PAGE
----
The number of lessons that teacher candidates (TC) are required to teach increases during each practicum, and therefore, this past month (considering it was my third placement), I was teaching the whole day during my last week. I was excited and ready for the greater amount of teaching time and added classroom responsibilities because not only was my associate teacher (AT) very supporting, but also being a second year student at OISE meant that I had a lot more course material and discussions to draw from. One course that really influenced my teaching pedagogy and lessons was my Anti-Discriminatory Education course directed by professor Nicole West-Burns. I approached my language and social studies lessons with an equity, anti-oppressive, and anti-bias perspective. The highlights from my language lessons included ‘making connections’ to ‘The Other Side’, ‘Mr. Lincolns Way’ (books on racism and racial segregation), and ‘Wonder’ (a very popular book about bullying), and analyzing media texts (toys and advertisements) for gender and racial stereotypes and representation. The conversation and questions initiated by the students were truly impressive and lead to critical discussions that demonstrated their engagement, eagerness to learn, and prepared them to be critical of the world around them.
This placement was definitely the most rewarding for me; perhaps it was the grade level, my wonderful class, my level of confidence, my friends placed in the same school, or maybe a combination of them all.
Helpful tip: The OISE library has countless teaching material and resources that we, the teacher candidates, can sign out for practicum (or any other time of the year). For instance, some of the activity kits include a 3D digestive system, musical instruments, and Blitzwolf Virtual Reality Glasses. On the other hand, it is a little inconvenient to commute downtown to sign out and return these resources.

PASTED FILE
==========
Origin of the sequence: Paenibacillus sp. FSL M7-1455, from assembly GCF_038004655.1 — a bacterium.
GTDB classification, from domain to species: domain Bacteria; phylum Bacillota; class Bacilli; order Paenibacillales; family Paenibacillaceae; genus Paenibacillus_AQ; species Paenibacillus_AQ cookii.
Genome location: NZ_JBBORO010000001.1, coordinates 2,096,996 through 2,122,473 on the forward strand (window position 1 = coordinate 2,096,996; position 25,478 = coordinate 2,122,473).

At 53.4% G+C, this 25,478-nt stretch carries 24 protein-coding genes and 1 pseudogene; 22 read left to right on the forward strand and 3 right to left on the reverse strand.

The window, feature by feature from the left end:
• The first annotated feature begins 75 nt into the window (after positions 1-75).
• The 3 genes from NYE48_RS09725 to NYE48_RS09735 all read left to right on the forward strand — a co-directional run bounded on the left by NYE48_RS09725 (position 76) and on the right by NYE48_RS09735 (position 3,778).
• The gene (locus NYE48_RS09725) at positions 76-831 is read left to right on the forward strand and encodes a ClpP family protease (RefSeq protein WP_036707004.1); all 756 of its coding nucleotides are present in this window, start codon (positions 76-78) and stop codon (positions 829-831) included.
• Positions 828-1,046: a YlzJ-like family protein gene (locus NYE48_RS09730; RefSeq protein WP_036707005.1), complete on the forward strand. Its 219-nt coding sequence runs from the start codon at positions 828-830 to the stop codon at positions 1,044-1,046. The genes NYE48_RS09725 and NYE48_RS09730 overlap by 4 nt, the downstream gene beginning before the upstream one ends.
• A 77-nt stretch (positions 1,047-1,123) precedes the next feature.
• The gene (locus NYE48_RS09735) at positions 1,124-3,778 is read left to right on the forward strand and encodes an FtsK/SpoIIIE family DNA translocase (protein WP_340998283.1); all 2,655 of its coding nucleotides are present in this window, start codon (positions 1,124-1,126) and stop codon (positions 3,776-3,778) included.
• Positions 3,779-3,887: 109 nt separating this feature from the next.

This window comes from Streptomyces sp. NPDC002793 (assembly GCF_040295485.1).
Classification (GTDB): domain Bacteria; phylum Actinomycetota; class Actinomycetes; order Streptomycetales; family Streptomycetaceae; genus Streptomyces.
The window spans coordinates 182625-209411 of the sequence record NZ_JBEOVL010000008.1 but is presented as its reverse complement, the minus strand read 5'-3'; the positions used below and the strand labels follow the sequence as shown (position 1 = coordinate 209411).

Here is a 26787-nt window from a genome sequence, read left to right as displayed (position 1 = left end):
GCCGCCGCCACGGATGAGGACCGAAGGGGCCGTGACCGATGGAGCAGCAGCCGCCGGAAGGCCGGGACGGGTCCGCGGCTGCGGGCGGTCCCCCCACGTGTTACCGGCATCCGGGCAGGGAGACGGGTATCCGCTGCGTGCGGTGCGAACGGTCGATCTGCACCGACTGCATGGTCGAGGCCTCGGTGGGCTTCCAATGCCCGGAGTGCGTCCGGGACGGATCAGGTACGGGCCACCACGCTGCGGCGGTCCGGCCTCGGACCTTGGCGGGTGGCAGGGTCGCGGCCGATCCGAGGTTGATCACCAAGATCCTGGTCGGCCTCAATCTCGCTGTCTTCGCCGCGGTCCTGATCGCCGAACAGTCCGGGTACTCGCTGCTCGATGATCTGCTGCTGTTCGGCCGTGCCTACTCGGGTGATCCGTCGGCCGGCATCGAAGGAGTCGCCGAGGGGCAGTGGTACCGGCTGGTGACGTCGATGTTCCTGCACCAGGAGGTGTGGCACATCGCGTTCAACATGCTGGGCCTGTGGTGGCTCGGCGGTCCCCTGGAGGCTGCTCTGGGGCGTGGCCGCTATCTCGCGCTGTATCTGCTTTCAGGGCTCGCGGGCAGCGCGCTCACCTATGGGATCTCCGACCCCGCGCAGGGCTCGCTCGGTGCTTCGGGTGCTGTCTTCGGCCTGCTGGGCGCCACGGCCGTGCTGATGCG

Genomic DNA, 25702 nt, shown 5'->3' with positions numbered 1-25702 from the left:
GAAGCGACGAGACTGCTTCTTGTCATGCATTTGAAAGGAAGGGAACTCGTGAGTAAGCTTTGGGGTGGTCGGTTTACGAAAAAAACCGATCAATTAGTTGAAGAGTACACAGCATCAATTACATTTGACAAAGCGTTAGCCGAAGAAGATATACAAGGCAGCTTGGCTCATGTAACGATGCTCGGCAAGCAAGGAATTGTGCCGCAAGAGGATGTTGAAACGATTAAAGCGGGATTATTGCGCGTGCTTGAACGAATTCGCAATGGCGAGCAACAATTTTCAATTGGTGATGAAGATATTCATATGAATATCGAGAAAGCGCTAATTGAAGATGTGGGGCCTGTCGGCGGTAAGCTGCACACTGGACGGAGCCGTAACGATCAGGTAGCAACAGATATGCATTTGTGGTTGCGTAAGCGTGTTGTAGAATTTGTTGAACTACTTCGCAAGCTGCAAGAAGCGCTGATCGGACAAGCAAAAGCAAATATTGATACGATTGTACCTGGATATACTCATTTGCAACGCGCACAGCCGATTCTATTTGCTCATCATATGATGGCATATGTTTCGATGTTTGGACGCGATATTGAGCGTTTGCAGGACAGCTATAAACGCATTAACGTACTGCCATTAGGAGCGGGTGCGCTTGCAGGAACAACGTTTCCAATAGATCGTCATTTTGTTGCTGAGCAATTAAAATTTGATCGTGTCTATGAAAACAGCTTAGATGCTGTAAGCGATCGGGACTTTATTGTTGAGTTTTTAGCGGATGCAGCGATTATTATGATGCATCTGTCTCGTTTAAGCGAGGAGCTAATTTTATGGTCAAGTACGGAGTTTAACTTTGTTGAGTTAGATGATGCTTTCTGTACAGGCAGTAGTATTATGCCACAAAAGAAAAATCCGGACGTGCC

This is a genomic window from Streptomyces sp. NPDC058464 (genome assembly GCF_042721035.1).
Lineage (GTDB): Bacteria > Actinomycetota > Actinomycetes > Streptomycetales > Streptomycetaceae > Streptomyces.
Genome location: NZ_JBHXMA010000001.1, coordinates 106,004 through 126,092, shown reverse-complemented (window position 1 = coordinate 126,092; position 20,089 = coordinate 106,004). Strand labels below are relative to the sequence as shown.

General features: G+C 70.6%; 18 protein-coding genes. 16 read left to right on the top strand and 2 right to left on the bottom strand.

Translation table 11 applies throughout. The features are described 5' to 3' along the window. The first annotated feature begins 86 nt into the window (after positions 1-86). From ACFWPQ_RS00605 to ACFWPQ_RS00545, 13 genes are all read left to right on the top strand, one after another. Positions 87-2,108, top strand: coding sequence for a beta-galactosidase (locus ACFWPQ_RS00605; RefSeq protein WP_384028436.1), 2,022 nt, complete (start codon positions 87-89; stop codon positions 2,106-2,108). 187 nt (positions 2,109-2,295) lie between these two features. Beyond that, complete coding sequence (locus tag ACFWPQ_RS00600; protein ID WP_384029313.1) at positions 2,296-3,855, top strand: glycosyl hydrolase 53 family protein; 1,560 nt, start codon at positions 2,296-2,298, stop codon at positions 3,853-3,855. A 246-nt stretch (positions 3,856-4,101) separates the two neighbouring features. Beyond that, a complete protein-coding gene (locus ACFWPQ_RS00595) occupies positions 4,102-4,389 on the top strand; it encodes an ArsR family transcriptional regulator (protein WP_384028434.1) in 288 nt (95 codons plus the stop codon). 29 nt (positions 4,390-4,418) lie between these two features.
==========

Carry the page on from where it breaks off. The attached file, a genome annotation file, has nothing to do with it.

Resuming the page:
As an extension of our Social Studies course the professor decided to take us on a walk through some of University of Toronto’s popular areas. I have walked all these paths numerous times but it was different this time as I was observing the environment through a social studies lens. I appreciate each of these significant places a little more now as I have learned about the history of the land.
One destination during our walk was ‘Philosophers walk’, a popular walkway for many getting across campus and the general public. We walked on a land that was once a body of water and the water was buried years ago for a Royal visit. Before Philosopher’s walk was altered, Indigenous groups used the river to fish and to travel to and from Lake Ontario. While sitting at the Amphitheatre and learning that it was a place for Indigenous groups to get together, the feeling of empathy arose in me as this beautiful natural land was destroyed by human construction, and continues to be destroyed and altered.
Some other trips and workshops that I took part in include:
Social Studies trip to Evergreen Brick Works: Learned how the land has transformed over the years and how this place can be used as an educational field trip for our future students.
Picture: Machine that made bricks back in the day and the hiking path.
Supporting English Language Learners trip to Bata Shoe Museum: Workshop on different types of shoes and different materials that can be used to make shoes. The custom made Timberland boots for Shaquille O’Neil.
Art trip to Art Gallery of Ontario: Different textures and techniques used in paintings. How art is used to express and present different themes, such as global warming and exploitation of natural resources.